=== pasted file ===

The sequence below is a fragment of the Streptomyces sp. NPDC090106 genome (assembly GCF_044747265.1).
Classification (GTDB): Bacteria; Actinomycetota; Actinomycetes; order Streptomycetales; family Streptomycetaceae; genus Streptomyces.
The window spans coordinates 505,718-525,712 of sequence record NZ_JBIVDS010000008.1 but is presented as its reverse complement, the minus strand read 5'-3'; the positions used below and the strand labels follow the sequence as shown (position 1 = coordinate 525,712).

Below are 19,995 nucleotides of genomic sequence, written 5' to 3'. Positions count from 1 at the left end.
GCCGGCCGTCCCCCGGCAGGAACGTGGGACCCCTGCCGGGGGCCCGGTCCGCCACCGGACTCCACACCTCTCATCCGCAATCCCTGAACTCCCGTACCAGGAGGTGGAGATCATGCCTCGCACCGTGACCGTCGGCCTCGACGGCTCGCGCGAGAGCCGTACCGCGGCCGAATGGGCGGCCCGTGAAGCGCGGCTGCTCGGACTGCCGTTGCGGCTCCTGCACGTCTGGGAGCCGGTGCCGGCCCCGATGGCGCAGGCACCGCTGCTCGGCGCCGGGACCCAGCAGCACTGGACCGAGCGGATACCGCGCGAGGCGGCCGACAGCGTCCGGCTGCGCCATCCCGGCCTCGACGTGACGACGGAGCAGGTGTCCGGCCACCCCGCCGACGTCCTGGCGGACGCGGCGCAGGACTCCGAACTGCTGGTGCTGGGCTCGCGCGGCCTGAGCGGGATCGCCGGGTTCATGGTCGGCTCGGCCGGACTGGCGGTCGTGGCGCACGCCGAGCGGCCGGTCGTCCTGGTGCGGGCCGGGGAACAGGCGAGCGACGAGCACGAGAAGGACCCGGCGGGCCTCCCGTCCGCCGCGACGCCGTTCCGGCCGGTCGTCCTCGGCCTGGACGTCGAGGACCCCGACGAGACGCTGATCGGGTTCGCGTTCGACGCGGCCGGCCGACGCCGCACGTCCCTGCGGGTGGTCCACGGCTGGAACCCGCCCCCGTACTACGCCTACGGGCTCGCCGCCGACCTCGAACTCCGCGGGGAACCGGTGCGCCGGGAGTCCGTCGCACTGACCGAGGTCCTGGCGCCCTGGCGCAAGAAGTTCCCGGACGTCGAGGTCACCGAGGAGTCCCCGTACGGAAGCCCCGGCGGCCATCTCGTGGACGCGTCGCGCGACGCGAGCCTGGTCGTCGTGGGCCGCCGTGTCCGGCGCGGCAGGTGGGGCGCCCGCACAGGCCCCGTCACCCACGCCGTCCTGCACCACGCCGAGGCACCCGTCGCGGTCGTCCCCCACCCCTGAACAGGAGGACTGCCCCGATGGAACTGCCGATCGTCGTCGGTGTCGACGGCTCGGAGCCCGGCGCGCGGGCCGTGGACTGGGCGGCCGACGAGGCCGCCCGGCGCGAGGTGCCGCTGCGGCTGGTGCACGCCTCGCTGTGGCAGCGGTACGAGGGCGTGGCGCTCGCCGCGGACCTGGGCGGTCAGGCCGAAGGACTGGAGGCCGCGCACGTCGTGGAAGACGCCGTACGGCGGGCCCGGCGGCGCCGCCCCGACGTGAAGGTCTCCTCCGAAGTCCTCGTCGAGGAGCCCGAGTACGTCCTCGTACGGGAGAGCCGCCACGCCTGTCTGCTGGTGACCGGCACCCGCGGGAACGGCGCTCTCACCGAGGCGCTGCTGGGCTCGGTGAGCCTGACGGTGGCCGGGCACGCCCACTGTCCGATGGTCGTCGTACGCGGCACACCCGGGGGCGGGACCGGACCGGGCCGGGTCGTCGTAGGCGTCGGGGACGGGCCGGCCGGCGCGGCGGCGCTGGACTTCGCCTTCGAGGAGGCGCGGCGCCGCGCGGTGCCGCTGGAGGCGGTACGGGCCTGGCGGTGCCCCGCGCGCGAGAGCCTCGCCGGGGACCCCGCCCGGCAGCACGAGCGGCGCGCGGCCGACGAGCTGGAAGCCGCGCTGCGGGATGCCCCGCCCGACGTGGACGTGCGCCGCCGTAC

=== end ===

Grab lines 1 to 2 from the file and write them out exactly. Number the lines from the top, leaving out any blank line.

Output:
The sequence below is a fragment of the Streptomyces sp. NPDC090106 genome (assembly GCF_044747265.1).
Classification (GTDB): Bacteria; Actinomycetota; Actinomycetes; order Streptomycetales; family Streptomycetaceae; genus Streptomyces.